Shadow Cabinet revolt as Miliband launches AV bid

Ed Miliband has been hit by a growing Labour revolt against his support for a change in the voting system as more than 200 Labour MPs and peers back the existing first-past-the-post process.

Writing in The Independent today, the shadow Health Secretary John Healey becomes the most senior Shadow Cabinet member to come out against electoral reform. He brands the alternative vote (AV) system, on which a referendum will be held on 5 May, as "perverse".

Mr Healey, who came second in the elections among Labour MPs to the Shadow Cabinet last October, said the introduction of AV would make Nick Clegg the "kingmaker" in any hung parliament.

Mr Miliband, who is campaigning for a Yes vote in the referendum, has allowed his MPs the freedom to go their own way. But the No camp claimed he is in a minority in his own parliamentary party.

It pre-empted Mr Miliband's launch of the Labour Yes! campaign tonight by announcing that 103 of the party's MPs and 109 Labour peers oppose AV. Other Shadow Cabinet ministers who have joined Mr Healey in urging a No vote are Caroline Flint, the shadow Communities Secretary and Mary Creagh, the shadow Environment Secretary.

Another 19 opposition frontbenchers have come out for the No campaign. Nine former Cabinet ministers are among the Labour peers who oppose AV – including Lord Hutton of Furness, Lord Reid of Cardowan, Lord Falconer of Thoroton, Lord Irvine of Lairg, Lord Prescott of Kingston-upon-Hull and Lord Boateng of Akyem. However, eight Shadow Cabinet ministers have backed Mr Miliband's stance – Ed Balls, Douglas Alexander, Liam Byrne, John Denham, Peter Hain, Sadiq Khan, Tessa Jowell and Hilary Benn. Others have yet to decide.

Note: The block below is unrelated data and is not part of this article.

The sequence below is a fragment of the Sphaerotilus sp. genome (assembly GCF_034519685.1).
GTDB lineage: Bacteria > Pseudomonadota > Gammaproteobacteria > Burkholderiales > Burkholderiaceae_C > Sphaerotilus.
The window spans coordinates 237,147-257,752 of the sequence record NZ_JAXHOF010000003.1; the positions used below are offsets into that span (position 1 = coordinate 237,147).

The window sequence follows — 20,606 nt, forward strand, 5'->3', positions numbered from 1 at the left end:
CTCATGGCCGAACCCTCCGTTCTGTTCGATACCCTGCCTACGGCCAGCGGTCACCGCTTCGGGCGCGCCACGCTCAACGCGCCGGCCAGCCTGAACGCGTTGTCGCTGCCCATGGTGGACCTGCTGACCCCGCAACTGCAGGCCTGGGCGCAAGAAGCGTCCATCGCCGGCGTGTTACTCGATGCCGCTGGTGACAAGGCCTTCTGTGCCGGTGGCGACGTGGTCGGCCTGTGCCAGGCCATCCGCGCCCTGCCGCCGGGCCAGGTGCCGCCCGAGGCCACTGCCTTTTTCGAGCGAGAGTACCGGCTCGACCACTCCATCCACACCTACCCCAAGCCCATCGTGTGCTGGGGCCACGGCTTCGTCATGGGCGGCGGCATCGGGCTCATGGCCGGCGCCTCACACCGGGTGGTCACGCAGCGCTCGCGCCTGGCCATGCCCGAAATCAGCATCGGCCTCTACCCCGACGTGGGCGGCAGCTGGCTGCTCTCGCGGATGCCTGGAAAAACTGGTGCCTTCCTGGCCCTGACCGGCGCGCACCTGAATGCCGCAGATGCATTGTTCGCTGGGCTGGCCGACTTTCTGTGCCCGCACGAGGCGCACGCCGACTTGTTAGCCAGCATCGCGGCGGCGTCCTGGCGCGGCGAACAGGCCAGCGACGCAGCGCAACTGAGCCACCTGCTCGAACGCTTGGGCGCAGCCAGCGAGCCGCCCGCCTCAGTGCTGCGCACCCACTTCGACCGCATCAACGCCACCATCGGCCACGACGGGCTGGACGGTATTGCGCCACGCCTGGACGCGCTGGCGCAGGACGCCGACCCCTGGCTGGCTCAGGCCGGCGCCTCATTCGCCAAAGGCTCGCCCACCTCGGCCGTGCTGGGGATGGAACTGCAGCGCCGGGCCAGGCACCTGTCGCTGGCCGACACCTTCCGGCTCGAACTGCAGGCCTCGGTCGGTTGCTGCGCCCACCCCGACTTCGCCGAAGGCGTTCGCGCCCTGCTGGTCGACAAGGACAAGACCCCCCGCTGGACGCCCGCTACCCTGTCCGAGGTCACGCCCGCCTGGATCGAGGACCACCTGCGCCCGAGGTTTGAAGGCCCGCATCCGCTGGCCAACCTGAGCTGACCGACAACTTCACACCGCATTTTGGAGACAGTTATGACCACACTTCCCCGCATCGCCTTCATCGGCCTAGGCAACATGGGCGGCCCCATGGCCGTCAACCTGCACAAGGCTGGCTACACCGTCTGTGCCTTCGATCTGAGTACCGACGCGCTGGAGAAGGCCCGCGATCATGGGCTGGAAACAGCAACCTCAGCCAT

Tonight Mr Miliband will admit that AV is "no panacea" and "isn't perfect", but will insist that it would help to restore the balance of power in favour of voters. He will tell a rally in London: "It will make more votes count. And when more votes count, politicians have to count on more voters."

He will deny that a Yes vote would help Mr Clegg, a hate figure for many Labour MPs and members after joining the Conservatives in the Coalition.

"We can't reduce the second referendum in British political history to a verdict on one man," Mr Miliband will say. "The change to the alternative vote deserves our support because it is fairer and because it encourages a better politics. But that should be the beginning of the journey, not the end."

The Labour leader will argue that electoral reform must be accompanied by the creation of an elected House of Lords. "The British people know that the state of our politics is badly broken. Many see Westminster as remote and out of touch. Politicians should never feel safe or insulated from those they represent. That's what I want to change," he will say.

Although Labour promised a referendum on AV in its manifesto at last year's general election, many of the party's MPs backed it reluctantly. They have now reverted to their support for the first-past-the-post system – in some cases, as a way of punishing Mr Clegg for joining the Coalition.

Joan Ryan, director of Labour NO to AV, said:"We are delighted to launch Labour NO to AV with the support of well over half of the Parliamentary Labour Party. The Labour Party is taking no official position on the AV referendum in May, but over 200 MPs and peers are urging Labour members and supporters to vote 'No' to the unpopular, unfair and expensive AV."

Tony Lloyd, who chairs the Parliamentary Labour Party and is backing the No campaign, said: "Nick Clegg demanded this AV referendum as a fix to keep his party in Government. The only party to benefit from AV would be the Lib Dems. I believe voters should keep the right to evict one Government and choose another. We shouldn't be handing that power to Nick Clegg and the Liberal Democrats."